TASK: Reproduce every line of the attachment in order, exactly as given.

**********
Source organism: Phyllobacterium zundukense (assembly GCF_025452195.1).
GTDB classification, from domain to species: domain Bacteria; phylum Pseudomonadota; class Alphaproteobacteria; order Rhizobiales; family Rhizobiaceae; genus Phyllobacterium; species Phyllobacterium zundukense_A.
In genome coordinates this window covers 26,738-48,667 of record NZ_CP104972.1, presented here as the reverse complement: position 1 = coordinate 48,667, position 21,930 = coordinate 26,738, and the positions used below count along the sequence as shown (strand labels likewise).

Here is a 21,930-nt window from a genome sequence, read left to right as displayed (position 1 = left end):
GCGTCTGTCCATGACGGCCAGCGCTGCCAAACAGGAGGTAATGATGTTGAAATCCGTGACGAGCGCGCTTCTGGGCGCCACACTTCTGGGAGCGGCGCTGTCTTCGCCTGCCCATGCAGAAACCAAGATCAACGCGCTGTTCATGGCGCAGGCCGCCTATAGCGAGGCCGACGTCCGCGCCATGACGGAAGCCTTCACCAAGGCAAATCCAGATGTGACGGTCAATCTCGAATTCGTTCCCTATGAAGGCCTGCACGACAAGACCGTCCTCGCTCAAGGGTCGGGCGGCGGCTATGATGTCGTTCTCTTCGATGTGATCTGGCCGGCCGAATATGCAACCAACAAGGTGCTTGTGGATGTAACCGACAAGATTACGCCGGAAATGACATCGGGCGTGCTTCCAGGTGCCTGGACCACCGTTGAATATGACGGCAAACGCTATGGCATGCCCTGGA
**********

Source organism: Phyllobacterium zundukense (assembly GCF_025452195.1).
GTDB classification, from domain to species: domain Bacteria; phylum Pseudomonadota; class Alphaproteobacteria; order Rhizobiales; family Rhizobiaceae; genus Phyllobacterium; species Phyllobacterium zundukense_A.
In genome coordinates this window covers 26,738-48,667 of record NZ_CP104972.1, presented here as the reverse complement: position 1 = coordinate 48,667, position 21,930 = coordinate 26,738, and the positions used below count along the sequence as shown (strand labels likewise).

Here is a 21,930-nt window from a genome sequence, read left to right as displayed (position 1 = left end):
GCGTCTGTCCATGACGGCCAGCGCTGCCAAACAGGAGGTAATGATGTTGAAATCCGTGACGAGCGCGCTTCTGGGCGCCACACTTCTGGGAGCGGCGCTGTCTTCGCCTGCCCATGCAGAAACCAAGATCAACGCGCTGTTCATGGCGCAGGCCGCCTATAGCGAGGCCGACGTCCGCGCCATGACGGAAGCCTTCACCAAGGCAAATCCAGATGTGACGGTCAATCTCGAATTCGTTCCCTATGAAGGCCTGCACGACAAGACCGTCCTCGCTCAAGGGTCGGGCGGCGGCTATGATGTCGTTCTCTTCGATGTGATCTGGCCGGCCGAATATGCAACCAACAAGGTGCTTGTGGATGTAACCGACAAGATTACGCCGGAAATGACATCGGGCGTGCTTCCAGGTGCCTGGACCACCGTTGAATATGACGGCAAACGCTATGGCATGCCCTGGA